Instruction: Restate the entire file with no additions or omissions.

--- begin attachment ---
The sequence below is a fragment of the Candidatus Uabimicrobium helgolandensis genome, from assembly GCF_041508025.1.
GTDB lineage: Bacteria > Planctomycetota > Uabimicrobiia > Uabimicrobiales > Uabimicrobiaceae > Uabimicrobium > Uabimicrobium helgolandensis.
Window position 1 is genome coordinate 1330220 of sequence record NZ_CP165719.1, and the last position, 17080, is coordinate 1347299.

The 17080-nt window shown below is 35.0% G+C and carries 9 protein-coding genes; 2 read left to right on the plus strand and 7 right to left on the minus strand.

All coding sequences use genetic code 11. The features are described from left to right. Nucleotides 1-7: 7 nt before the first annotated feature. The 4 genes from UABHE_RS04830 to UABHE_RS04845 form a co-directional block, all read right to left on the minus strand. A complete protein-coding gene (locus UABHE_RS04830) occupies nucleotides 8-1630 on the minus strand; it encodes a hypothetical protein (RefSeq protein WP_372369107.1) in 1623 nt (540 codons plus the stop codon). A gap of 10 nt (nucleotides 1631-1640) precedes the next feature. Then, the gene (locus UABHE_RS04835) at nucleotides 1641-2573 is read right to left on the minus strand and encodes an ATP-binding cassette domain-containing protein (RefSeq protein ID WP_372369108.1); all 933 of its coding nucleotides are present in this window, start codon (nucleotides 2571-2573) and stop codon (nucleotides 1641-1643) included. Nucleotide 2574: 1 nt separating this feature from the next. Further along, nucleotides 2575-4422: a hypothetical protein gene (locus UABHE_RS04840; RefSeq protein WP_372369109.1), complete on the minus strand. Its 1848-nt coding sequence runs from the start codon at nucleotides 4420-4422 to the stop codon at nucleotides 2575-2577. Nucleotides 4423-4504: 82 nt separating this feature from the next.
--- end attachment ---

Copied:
The sequence below is a fragment of the Candidatus Uabimicrobium helgolandensis genome, from assembly GCF_041508025.1.
GTDB lineage: Bacteria > Planctomycetota > Uabimicrobiia > Uabimicrobiales > Uabimicrobiaceae > Uabimicrobium > Uabimicrobium helgolandensis.
Window position 1 is genome coordinate 1330220 of sequence record NZ_CP165719.1, and the last position, 17080, is coordinate 1347299.

The 17080-nt window shown below is 35.0% G+C and carries 9 protein-coding genes; 2 read left to right on the plus strand and 7 right to left on the minus strand.

All coding sequences use genetic code 11. The features are described from left to right. Nucleotides 1-7: 7 nt before the first annotated feature. The 4 genes from UABHE_RS04830 to UABHE_RS04845 form a co-directional block, all read right to left on the minus strand. A complete protein-coding gene (locus UABHE_RS04830) occupies nucleotides 8-1630 on the minus strand; it encodes a hypothetical protein (RefSeq protein WP_372369107.1) in 1623 nt (540 codons plus the stop codon). A gap of 10 nt (nucleotides 1631-1640) precedes the next feature. Then, the gene (locus UABHE_RS04835) at nucleotides 1641-2573 is read right to left on the minus strand and encodes an ATP-binding cassette domain-containing protein (RefSeq protein ID WP_372369108.1); all 933 of its coding nucleotides are present in this window, start codon (nucleotides 2571-2573) and stop codon (nucleotides 1641-1643) included. Nucleotide 2574: 1 nt separating this feature from the next. Further along, nucleotides 2575-4422: a hypothetical protein gene (locus UABHE_RS04840; RefSeq protein WP_372369109.1), complete on the minus strand. Its 1848-nt coding sequence runs from the start codon at nucleotides 4420-4422 to the stop codon at nucleotides 2575-2577. Nucleotides 4423-4504: 82 nt separating this feature from the next.